Thursday, October 29, 2015

Defending DraftKings

The two big one day fantasy sports outlets, DraftKings and FanDuel,* have been taking a lot of heat lately for everything from incessant carnival barking to Gordon Gekko level insider trading. Well we here at the Fantasy Golf Report believe that there are two sides to every story and, with our joint background in complex litigation** and fantasy sports nerdophilia, we can't think of anyone more qualified to take-up the cause of these two beleaguered organizations whose only crime seems to be providing fantasy sports fans with a better way of life. Let the whining begin.

They Advertise Way Too Much


We can dispense with this one by asking the obvious question, "can you have too much advertising when you're communicating such a valuable public service?" I don't hear anyone complaining about the endless ads on CNN, Fox News and MSNBC enticing the elderly to buy gold.*** Or selling them on the benefits of reverse mortgages to take advantage of the equity from what is probably the only thing of value they still own after the 2008 meltdown forced them back into the role of Chick-fil-a table wiper. These companies are just trying to help people and it's no different for DraftKings and FanDuel which also offer financial security only through a giant million dollar check presented to you as confetti rains from the ceiling at your local Buffalo Wild Wings.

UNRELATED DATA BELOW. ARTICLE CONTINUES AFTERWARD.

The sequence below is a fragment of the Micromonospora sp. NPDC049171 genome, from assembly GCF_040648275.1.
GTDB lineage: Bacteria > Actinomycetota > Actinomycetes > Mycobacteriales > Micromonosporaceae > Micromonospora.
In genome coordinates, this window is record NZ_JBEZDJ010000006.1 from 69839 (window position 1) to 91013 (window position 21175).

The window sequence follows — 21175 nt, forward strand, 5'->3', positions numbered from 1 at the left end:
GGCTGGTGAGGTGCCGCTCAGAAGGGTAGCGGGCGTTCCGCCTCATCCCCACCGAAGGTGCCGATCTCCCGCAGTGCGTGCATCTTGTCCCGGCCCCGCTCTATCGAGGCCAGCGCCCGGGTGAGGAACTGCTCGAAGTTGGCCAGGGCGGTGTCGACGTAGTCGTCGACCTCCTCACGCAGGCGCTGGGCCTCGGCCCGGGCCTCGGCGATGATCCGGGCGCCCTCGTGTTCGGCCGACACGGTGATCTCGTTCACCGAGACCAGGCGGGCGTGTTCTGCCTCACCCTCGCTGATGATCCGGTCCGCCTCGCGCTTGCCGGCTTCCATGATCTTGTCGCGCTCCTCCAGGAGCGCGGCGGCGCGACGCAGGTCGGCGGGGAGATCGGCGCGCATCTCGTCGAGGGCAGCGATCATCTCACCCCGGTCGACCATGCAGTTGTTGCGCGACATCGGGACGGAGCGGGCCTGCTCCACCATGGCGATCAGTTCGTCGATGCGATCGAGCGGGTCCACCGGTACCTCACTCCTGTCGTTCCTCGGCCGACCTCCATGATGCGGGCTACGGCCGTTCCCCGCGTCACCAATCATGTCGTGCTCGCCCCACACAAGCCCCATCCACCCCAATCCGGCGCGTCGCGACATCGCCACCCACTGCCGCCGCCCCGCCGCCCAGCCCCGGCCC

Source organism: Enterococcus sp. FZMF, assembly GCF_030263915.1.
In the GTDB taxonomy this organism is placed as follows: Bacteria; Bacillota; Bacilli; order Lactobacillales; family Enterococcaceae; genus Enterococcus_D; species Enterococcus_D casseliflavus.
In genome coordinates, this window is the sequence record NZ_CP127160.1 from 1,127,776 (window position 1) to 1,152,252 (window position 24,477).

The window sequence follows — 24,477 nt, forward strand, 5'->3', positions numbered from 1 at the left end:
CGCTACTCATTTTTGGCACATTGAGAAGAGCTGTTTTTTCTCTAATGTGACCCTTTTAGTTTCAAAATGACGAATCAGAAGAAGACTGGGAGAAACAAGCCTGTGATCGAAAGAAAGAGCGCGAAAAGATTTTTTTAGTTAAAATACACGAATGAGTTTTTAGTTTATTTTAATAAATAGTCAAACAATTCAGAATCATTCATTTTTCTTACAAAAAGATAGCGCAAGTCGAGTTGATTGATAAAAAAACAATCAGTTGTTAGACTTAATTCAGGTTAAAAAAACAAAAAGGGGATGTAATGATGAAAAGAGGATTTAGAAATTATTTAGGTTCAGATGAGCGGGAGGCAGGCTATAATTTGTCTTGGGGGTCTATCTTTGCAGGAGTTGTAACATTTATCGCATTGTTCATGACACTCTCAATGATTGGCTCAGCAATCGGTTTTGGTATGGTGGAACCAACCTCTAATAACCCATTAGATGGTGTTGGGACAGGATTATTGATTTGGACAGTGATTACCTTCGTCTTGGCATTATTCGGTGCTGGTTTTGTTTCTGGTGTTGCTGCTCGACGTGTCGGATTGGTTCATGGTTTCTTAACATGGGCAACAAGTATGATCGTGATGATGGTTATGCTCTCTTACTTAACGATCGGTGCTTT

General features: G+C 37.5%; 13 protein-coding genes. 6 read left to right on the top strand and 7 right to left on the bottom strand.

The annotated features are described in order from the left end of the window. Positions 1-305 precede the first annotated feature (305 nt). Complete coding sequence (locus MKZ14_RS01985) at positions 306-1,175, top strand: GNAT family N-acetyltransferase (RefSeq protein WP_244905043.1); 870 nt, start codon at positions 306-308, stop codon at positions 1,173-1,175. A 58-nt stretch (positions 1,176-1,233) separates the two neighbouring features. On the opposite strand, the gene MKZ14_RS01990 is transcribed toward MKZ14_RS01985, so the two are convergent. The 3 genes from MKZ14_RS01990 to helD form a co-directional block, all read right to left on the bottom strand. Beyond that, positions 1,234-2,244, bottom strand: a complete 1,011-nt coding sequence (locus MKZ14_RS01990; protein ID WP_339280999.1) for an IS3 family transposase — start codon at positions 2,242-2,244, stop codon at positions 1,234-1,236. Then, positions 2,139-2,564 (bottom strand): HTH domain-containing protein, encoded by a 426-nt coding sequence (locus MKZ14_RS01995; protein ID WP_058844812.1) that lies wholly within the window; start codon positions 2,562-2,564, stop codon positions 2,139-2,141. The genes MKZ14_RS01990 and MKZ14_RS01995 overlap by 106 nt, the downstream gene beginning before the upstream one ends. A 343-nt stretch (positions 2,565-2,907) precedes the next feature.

"What is she doing back there?
I never know what she's doing."
You see, we're not selling pipe dreams here people. According to one of their radio ads, winning at fantasy football is the key that will release you from your prison cubicle. Forget that many a successful career started in a cubicle and were inspired by the desire to graduate from it. That's for suckers who want to work. DraftKings and FanDuel are offering you a very real shortcut to financial freedom and it is their right, nay, their duty to remind you of that every five minutes with actors who have been carefully chosen to look like 32 year old men still living in their parents' basements? MOM! THE MEATLOAF! FUCK!!!

It's Really Just Illegal Gambling

No it's not. The definition of "gambling" is "playing games of chance for money." There are two types of daily fantasy sports participants: (1) Computer geniuses who enter hundreds of teams every day using sophisticated programs that virtually guarantee a return of roughly 8% over time. For them, this is not a game of chance. It's a fairly risk free investment strategy; and (2) Regular guys at Saturday cookouts with Baby Bjorns strapped to them like straitjackets playing on rumors and hunches. These guys have no chance. Either way, "chance" is not a factor so it's not gambling. What else ya got?